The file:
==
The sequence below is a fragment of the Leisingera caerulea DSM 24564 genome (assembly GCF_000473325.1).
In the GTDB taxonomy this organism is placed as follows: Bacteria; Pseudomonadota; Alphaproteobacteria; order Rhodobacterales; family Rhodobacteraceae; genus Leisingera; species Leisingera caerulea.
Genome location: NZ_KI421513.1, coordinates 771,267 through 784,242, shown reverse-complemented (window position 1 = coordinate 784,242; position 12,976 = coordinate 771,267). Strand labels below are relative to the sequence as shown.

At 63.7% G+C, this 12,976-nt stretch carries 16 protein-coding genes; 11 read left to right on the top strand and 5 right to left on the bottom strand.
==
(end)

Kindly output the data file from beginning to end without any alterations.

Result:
The sequence below is a fragment of the Leisingera caerulea DSM 24564 genome (assembly GCF_000473325.1).
In the GTDB taxonomy this organism is placed as follows: Bacteria; Pseudomonadota; Alphaproteobacteria; order Rhodobacterales; family Rhodobacteraceae; genus Leisingera; species Leisingera caerulea.
Genome location: NZ_KI421513.1, coordinates 771,267 through 784,242, shown reverse-complemented (window position 1 = coordinate 784,242; position 12,976 = coordinate 771,267). Strand labels below are relative to the sequence as shown.

At 63.7% G+C, this 12,976-nt stretch carries 16 protein-coding genes; 11 read left to right on the top strand and 5 right to left on the bottom strand.